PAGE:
Civil's father is a doctor, and she grew up in town in drastically different circumstances. She is horrified by their living situation. She is also shocked that she was instructed to give the depo provera birth control shot to them when they are so young. She is even more disturbed when she learns that the depo provera shot had caused cancer in some animal studies. Civil does what she can for the family, helping them move into a government-subsidized apartment, and finding their father, Mace, a job. Civil finds herself getting closer and closer to the family.
Then one day, Civil stops by the family's new apartment to find the children gone. Their grandmother tells Civil that a different nurse from the family planning clinic had taken them to the hospital in order to get their shots. Confused and alarmed, Civil hurries to the hospital to find Erica and India crying in pain at the hospital. Not given enough, if any, pain medication, they are recovering from a tubal ligation surgery.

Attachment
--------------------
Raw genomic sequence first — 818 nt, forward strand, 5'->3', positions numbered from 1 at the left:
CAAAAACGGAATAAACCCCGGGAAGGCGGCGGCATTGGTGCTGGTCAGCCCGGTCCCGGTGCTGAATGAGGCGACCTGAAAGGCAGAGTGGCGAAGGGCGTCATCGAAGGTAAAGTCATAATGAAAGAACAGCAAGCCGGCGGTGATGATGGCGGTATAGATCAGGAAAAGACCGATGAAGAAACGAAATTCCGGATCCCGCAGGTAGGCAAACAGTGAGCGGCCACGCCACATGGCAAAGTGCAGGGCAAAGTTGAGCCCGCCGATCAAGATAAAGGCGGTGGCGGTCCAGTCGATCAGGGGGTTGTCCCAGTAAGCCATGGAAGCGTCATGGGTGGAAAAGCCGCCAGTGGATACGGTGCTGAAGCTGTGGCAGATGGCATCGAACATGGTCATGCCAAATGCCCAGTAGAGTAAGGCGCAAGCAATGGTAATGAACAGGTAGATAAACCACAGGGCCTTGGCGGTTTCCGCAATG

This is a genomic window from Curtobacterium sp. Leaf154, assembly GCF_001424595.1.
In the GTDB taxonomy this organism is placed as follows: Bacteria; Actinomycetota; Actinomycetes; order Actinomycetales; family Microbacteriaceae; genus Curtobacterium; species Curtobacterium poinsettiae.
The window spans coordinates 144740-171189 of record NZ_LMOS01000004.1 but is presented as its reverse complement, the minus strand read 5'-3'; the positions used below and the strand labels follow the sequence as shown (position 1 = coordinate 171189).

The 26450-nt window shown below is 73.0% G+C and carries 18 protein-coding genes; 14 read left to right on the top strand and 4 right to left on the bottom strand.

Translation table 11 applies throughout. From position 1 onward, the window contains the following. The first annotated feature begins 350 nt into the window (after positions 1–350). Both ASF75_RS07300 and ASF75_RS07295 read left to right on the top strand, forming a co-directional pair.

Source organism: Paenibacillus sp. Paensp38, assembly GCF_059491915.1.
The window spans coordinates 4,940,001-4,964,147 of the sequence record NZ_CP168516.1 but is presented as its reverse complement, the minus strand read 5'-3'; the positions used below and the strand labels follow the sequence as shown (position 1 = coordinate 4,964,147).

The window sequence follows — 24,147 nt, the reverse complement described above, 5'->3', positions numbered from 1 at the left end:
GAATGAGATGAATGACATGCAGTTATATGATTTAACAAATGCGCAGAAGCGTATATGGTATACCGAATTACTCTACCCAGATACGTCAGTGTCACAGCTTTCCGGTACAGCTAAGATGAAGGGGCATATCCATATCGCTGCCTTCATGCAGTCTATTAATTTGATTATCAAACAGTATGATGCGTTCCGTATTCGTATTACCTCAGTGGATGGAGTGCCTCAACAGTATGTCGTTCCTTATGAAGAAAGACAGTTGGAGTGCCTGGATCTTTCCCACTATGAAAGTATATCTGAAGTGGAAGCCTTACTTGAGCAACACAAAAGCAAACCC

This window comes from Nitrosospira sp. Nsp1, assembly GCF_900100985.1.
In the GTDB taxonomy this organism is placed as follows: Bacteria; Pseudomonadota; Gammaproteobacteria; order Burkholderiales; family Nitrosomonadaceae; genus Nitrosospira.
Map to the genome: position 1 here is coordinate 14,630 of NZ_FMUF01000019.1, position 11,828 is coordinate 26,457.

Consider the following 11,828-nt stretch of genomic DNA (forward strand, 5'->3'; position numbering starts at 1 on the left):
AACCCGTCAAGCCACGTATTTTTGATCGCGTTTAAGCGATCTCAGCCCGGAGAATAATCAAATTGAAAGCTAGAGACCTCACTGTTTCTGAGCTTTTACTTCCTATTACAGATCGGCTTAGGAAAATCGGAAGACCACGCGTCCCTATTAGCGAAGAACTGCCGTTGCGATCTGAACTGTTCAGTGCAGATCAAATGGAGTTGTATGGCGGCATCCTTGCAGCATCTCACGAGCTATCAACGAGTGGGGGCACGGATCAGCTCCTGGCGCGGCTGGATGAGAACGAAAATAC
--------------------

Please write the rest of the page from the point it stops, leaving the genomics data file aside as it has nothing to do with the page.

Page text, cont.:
Definitely the most emotional and disturbing part of the novel, these two young kids were dragged off to the hospital for a painful, invasive procedure that dramatically affects the rest of their lives. It was horrifying.
The rest of the novel is Civil coming to terms with the guilt of what happened and a lawsuit against the family planning clinic and the government agencies.
I really wanted to like this book, and I came into it with high expectations. Unfortunately, I was disappointed. The book certainly kept my interest in the beginning, as I was trying to figure out what was happening. But by the second half, the worst had happened, and I was ready for the book to be done. The characters did not feel real to me, so it lacked some emotional punch it could have had. I was also not particularly interested in Civil and her family. I wish there had been more focus on the children and what happened to them as well as what was happening around the country. Instead, there was something of a romantic triangle that felt unnecessary and Civil trying to figure out her life.
In addition, Civil found herself loving Erica and India, but I found most of their interactions kind of disturbing. She didn't question them thoroughly at all before giving them the depo shot when she first met them. She cut their hair without asking their father or grandmother. And she didn't listen, dismissing Erica's feelings, when she said she needed to get away from Montgomery.
Halfway through, I wished I was reading a non-fiction account of what had actually happened instead of Take My Hand--because it wasn't doing much for me. I wish I could have liked this one more.